Freedom of the Press
You are here
Press Freedom Score (0 = best, 100 = worst)
Legal Environment(0 = best, 30 = worst)
Political Environment(0 = best, 40 = worst)
Economic Environment(0 = best, 30 = worst)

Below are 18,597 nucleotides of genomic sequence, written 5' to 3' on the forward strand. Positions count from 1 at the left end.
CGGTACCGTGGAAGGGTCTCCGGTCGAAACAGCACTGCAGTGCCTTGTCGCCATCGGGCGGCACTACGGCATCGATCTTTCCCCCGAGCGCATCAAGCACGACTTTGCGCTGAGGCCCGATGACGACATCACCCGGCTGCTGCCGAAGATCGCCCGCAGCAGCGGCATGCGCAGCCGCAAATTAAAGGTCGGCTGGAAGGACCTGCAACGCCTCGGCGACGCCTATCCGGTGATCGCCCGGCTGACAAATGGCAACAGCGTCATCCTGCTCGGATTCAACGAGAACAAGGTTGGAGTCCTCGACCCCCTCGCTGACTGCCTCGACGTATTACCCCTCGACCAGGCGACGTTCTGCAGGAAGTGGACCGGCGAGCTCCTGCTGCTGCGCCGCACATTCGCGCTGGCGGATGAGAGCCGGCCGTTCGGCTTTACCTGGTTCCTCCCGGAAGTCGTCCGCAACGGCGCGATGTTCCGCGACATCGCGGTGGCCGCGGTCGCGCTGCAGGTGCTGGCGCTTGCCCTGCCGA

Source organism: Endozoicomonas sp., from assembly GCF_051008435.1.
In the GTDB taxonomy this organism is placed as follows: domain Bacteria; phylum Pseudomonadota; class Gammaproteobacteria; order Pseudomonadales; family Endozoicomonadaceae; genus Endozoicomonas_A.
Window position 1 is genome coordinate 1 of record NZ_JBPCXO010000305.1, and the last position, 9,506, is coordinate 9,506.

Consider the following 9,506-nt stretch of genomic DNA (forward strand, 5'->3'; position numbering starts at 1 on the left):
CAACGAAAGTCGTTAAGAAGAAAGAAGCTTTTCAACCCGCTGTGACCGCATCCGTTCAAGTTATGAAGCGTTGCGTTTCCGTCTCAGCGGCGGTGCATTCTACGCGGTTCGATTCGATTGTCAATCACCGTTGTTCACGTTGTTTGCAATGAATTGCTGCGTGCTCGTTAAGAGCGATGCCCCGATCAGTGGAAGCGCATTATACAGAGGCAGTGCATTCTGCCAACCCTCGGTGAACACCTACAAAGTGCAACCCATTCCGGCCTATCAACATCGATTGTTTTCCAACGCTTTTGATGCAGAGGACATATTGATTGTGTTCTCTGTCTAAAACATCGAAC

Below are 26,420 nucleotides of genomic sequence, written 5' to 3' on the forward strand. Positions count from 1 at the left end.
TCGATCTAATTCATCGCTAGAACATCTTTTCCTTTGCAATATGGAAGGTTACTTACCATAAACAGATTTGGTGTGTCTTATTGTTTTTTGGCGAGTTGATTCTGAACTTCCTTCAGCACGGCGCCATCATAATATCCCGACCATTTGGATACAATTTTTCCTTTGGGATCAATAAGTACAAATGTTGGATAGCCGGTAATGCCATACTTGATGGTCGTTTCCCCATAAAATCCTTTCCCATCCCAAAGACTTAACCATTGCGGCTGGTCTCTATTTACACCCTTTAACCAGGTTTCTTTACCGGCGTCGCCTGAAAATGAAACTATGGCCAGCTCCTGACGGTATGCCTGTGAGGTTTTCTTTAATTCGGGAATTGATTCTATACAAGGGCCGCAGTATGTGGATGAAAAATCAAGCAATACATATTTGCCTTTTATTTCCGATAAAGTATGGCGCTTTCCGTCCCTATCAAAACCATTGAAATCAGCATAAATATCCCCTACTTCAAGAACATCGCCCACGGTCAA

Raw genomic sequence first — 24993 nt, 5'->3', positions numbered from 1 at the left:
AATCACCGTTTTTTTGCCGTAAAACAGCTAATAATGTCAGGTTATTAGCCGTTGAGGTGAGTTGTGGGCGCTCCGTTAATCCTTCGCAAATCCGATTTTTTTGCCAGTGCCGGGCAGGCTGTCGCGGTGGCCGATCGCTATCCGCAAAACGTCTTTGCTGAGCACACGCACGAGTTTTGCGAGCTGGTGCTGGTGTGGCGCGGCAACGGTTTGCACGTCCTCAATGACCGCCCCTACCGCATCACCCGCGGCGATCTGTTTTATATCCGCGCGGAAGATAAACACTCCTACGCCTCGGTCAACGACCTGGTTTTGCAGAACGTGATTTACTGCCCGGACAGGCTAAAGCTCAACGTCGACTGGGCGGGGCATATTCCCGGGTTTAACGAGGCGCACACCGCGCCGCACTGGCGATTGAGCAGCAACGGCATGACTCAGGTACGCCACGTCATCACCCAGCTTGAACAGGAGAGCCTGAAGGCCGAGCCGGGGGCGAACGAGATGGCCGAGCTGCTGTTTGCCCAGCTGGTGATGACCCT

The government and Albanian insurgents exploited the news media to advance their divergent causes, pushing the country towards civil war more than once during the year. Intensive diplomatic efforts prevented the conflict from erupting beyond forced expulsions and massacres. The government did not repress the news media. There are many publications for a relatively small population but the pluralism of content resulted in information niches; members of one ethnic group rarely received news from another. Journalists favoring one side or the other carried false or sensationalized reports that were bound to enflame ethnic animosities. Some misinformation can be attributed to the lack of professionalism and proper journalism training. The government controlled the state-run television and radio network but also licensed a private television station with national outreach. The government owned one-third of the shares of newspapers in several languages. Positions of responsibility in these media are assigned politically so the papers' content is always pro-government. Other newspapers are privately held and often reflect party biases, but they generally have a wider readership than those controlled by the government. Several local television stations rebroadcast satellite signals. Most radio stations carry mainly entertainment programming. Legal penalties for slander were not used to penalize or harass journalists. The government distributed some funds received from TV and radio taxes to media in need of support. Police briefly detained a reporter in June, and later assaulted two contributors to Agence France-Presse.